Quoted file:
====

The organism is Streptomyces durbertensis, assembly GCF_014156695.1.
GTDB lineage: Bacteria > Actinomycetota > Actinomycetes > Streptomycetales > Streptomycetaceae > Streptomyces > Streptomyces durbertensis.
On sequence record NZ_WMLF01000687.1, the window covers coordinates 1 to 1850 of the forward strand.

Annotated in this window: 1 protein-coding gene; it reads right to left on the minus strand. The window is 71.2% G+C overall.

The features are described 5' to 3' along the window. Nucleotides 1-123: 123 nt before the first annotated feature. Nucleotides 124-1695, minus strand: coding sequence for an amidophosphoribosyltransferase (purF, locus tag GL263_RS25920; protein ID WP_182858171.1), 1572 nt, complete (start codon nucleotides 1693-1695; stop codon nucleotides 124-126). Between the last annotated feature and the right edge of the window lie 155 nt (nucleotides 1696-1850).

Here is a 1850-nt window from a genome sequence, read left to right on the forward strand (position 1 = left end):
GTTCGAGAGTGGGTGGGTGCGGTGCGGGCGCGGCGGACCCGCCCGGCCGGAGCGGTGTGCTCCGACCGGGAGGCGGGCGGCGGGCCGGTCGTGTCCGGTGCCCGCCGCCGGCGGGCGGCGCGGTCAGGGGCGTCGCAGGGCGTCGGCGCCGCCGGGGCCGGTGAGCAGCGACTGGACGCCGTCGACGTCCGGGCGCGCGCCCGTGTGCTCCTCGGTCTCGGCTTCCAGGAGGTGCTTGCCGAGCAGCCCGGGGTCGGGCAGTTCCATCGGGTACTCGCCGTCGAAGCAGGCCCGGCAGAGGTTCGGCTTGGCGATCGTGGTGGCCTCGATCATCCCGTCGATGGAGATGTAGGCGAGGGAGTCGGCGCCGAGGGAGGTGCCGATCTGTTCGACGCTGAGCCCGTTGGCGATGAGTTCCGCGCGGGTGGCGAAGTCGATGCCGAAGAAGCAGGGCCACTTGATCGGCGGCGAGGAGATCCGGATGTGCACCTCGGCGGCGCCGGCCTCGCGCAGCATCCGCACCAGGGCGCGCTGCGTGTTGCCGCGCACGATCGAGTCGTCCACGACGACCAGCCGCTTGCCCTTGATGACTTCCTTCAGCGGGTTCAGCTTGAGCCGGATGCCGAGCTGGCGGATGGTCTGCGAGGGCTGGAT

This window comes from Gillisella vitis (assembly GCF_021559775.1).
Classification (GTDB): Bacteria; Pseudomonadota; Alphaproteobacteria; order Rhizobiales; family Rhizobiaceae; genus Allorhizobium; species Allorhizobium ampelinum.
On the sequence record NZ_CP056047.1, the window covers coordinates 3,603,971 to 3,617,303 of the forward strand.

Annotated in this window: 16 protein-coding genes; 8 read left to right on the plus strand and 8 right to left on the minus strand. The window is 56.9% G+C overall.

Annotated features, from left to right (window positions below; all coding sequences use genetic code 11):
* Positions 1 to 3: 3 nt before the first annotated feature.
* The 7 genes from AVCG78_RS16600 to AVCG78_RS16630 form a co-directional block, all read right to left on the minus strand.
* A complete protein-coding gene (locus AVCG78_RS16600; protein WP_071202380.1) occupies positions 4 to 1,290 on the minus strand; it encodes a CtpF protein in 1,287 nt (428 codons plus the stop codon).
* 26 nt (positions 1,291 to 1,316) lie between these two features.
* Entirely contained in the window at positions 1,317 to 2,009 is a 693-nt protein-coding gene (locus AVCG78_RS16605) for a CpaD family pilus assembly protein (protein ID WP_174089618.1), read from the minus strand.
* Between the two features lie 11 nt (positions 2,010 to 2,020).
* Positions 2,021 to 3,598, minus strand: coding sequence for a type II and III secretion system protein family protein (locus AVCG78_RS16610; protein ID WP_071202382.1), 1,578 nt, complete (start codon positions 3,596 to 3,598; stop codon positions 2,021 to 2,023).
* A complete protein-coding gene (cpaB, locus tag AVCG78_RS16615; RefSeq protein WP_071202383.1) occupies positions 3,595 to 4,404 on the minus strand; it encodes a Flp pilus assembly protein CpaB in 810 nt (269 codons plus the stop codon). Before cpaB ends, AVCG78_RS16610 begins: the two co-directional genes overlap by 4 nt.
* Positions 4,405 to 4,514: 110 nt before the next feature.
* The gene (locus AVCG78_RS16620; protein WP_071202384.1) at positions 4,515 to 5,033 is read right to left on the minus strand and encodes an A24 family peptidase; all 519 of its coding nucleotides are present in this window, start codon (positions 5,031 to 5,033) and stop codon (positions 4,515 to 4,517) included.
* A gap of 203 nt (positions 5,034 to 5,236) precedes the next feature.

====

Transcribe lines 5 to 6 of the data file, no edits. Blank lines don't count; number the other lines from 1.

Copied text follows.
The features are described 5' to 3' along the window. Nucleotides 1-123: 123 nt before the first annotated feature. Nucleotides 124-1695, minus strand: coding sequence for an amidophosphoribosyltransferase (purF, locus tag GL263_RS25920; protein ID WP_182858171.1), 1572 nt, complete (start codon nucleotides 1693-1695; stop codon nucleotides 124-126). Between the last annotated feature and the right edge of the window lie 155 nt (nucleotides 1696-1850).

Here is a 1850-nt window from a genome sequence, read left to right on the forward strand (position 1 = left end):